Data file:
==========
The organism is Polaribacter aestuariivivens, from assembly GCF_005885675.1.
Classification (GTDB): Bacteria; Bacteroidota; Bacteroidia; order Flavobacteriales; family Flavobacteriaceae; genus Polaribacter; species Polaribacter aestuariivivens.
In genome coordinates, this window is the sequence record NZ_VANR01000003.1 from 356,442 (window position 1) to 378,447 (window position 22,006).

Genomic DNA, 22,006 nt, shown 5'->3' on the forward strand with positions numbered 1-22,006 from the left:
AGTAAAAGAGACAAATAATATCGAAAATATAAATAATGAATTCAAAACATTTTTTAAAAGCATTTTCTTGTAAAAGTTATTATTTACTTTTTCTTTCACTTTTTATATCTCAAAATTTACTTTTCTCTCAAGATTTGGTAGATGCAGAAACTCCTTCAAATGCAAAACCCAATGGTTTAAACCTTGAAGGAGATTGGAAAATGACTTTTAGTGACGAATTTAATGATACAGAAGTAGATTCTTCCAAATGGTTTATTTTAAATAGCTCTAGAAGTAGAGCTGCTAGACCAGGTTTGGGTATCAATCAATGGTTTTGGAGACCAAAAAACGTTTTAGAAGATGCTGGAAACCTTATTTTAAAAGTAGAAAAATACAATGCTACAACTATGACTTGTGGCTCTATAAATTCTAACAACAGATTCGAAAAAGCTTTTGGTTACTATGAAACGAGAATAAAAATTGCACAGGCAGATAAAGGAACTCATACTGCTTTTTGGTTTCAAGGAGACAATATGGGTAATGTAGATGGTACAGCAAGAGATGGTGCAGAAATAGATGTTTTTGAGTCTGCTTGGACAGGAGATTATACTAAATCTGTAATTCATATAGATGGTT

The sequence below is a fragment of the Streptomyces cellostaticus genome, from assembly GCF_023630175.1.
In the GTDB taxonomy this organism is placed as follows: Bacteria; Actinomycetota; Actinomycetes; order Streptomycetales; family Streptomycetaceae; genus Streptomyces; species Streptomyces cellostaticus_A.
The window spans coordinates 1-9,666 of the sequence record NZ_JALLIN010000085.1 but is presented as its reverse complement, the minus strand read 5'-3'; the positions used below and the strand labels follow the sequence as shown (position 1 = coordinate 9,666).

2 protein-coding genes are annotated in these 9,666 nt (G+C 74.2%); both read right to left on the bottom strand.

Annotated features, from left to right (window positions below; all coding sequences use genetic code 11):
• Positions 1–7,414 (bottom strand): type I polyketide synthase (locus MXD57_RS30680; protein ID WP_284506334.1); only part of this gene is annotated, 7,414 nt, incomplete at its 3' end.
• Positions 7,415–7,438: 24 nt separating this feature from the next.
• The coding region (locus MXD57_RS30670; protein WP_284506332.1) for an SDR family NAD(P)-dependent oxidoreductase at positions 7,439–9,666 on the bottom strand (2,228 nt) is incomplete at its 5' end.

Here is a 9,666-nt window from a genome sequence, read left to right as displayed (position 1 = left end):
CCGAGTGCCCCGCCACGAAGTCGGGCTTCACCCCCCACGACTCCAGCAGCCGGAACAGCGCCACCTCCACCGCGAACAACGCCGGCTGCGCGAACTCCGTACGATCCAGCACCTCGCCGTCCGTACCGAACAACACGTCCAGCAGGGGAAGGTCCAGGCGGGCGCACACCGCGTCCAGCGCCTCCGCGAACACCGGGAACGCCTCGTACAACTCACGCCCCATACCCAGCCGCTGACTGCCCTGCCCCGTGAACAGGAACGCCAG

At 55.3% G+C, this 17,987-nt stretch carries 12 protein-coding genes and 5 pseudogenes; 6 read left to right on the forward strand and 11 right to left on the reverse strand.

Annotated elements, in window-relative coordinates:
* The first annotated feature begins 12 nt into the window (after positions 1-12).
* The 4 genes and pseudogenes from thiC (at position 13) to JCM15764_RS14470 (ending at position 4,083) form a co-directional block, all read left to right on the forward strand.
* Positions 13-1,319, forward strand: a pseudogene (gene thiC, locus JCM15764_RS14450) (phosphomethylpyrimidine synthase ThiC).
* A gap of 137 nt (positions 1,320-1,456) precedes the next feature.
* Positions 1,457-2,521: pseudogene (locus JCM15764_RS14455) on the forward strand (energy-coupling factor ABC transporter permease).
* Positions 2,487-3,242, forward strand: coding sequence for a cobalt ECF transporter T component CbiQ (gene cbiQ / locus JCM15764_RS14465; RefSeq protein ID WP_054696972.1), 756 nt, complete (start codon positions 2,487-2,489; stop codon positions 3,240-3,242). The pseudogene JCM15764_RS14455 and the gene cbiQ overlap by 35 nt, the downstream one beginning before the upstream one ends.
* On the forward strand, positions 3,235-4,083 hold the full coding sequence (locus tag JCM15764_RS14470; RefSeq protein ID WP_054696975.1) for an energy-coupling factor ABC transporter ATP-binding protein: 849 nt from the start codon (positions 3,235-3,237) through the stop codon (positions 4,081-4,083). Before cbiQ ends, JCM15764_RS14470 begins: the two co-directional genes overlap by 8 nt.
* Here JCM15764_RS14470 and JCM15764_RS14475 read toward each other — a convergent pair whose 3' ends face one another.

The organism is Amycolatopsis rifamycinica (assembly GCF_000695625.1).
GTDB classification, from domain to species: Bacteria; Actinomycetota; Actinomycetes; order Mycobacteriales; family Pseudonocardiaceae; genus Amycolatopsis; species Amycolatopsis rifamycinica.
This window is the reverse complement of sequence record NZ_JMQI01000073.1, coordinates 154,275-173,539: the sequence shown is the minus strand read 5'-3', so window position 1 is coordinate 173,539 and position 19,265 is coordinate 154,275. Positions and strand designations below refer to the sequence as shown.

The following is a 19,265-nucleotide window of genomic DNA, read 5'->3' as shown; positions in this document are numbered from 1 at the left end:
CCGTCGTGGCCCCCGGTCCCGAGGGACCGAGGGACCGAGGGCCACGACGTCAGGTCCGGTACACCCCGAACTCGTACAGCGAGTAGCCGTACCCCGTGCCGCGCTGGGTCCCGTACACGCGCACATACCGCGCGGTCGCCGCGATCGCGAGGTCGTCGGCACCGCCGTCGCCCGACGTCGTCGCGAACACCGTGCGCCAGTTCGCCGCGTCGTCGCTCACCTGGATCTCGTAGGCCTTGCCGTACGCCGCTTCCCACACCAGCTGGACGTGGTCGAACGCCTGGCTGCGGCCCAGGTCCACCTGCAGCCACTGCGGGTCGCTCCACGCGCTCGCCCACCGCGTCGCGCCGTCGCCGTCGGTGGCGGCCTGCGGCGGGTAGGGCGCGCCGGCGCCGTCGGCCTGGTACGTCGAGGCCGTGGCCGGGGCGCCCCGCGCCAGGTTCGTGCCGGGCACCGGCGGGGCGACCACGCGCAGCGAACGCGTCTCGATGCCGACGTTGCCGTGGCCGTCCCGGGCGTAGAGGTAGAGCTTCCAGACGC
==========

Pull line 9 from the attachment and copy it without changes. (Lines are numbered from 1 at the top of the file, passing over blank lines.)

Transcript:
2 protein-coding genes are annotated in these 9,666 nt (G+C 74.2%); both read right to left on the bottom strand.